(*Great Boo's up/Booze-up?!)
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Guillaume Gleize
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MMMM ...

I think we all should wait for the full official rules.

I also read so many real letters from the French napoleonic soldiers ... how to say with respect ... They noticed during the first years a big lack of experience in the Russian line infantry and mostly in the Cossacks! I mean it's not a criticism: it's just numerous witness from letters of the guys of that time. The courage as nothing to do with that. We all know the historical courage of the Russian infantry. It's about experience and organisation. And it's about the start because it changed with the years. But I remember thoses letters of French light cavalrymen who wrote they used to "love fighting against the Cossacks because they try to cut us with the side of their sabers while we kill them with the end of ours!" etc ... Once again with respect.

And about the ones who compared thoses Russian units with other nations like Spain (but is it historicaly correct to do that?): Some napoleonic survivors used to say that in Russia they were scared by the weather but that in Spain they were scared by the weather AND by the Spaniards.

Spain is not famous as Napoleonic history but the veterans used to agree that Spain were their worst nightmare.

In fact Spain were their own "eastern front punishment"!

IMAO
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Great Boo
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As for the Cossacks... you mean the Cossacks that handed the vaunted Polish Uhlans and Light Cavalry defeat after defeat on their advance into Russia? The Cossacks that terrorized the French so much they'd march out in battalion square to forage? The same Cossacks that harassed and harried a squadron of veteran Chasseur and filled them with such fear that they marched back to camp in the protection of a Swiss square? You mean those Cossacks?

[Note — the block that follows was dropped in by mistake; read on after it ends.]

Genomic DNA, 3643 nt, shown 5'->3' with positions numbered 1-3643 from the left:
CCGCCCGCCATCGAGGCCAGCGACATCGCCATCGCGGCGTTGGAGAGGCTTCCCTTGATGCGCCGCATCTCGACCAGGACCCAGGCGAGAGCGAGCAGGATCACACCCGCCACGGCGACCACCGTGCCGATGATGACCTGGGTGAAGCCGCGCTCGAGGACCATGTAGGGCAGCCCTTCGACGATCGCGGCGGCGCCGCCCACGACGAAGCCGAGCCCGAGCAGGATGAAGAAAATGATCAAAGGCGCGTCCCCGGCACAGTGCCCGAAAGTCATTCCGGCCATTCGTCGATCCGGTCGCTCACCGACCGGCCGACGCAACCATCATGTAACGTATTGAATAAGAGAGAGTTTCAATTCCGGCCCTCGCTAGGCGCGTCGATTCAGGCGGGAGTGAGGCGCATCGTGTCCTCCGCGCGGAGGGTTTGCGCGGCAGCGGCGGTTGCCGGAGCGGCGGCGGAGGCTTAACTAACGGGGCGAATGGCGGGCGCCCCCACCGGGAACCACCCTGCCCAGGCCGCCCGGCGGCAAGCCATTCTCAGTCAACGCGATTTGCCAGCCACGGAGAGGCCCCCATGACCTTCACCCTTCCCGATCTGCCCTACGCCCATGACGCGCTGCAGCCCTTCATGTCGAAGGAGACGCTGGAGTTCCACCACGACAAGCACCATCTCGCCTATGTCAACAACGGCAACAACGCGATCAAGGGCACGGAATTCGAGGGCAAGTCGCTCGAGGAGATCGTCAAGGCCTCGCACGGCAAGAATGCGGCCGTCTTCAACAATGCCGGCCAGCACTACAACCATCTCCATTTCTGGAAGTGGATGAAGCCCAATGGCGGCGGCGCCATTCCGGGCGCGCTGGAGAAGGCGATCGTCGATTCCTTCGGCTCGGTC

The same Cossacks that fought constantly against the Turk and Persians and perfected their style of warfare based upon their constant battles with these foes, whom the latter two feared? The Cossacks that Napoleon said were "the finest Light Cavalry" and with an "amry of them he could have conquered the world"! You mean these much feared, much maligned and misrepresented - by ally and foe alike - Cossacks?

Certainly you don't mean them, do you?


GGleize wrote:
MMMM ...

I think we all should wait for the full official rules.

I also read so many real letters from the French napoleonic soldiers ... how to say with respect ... They noticed during the first years a big lack of experience in the Russian line infantry and mostly in the Cossacks! I mean it's not a criticism: it's just numerous witness from letters of the guys of that time. The courage as nothing to do with that. We all know the historical courage of the Russian infantry. It's about experience and organisation. And it's about the start because it changed with the years. But I remember thoses letters of French light cavalrymen who wrote they used to "love fighting against the Cossacks because they try to cut us with the side of their sabers while we kill them with the end of ours!" etc ... Once again with respect.

And about the ones who compared thoses Russian units with other nations like Spain (but is it historicaly correct to do that?): Some napoleonic survivors used to say that in Russia they were scared by the weather but that in Spain they were scared by the weather AND by the Spaniards.

Spain is not famous as Napoleonic history but the veterans used to agree that Spain were their worst nightmare.

In fact Spain were their own "eastern front punishment"!

IMAO
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Dr. J
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Interesting remarks, to say the least. But Great Boo seems to have some idea of what he's talking about and knowledge of more obscure occurrences.

The most readily available references for English speaking fans of the period would be Osprey's title on the Napoleonic Cossacks, 'Cossacks 1799-1815' by Spring - and outstanding book overall. It is a surprisingly good read with only a few very minor errors. I'd also suggest Napoleon's Invasion of Russia by Nafziger. Though I would strongly discourage purchasing "Cossack Huzzah!" for it is rife with errors, inaccuracies, perpetuated falsehoods and ignorance. In my personal library of over 3,500 historical works, it is one of the most disappointing.

Also see:
Dr. Freiherr von Baumgartner - "Vollständiges Verzeichnis aller
Kosaken-Formationen 1812" and A.Prokesh – "Ueber den Kosaken, und dessen Brauchbarkeit im Felde".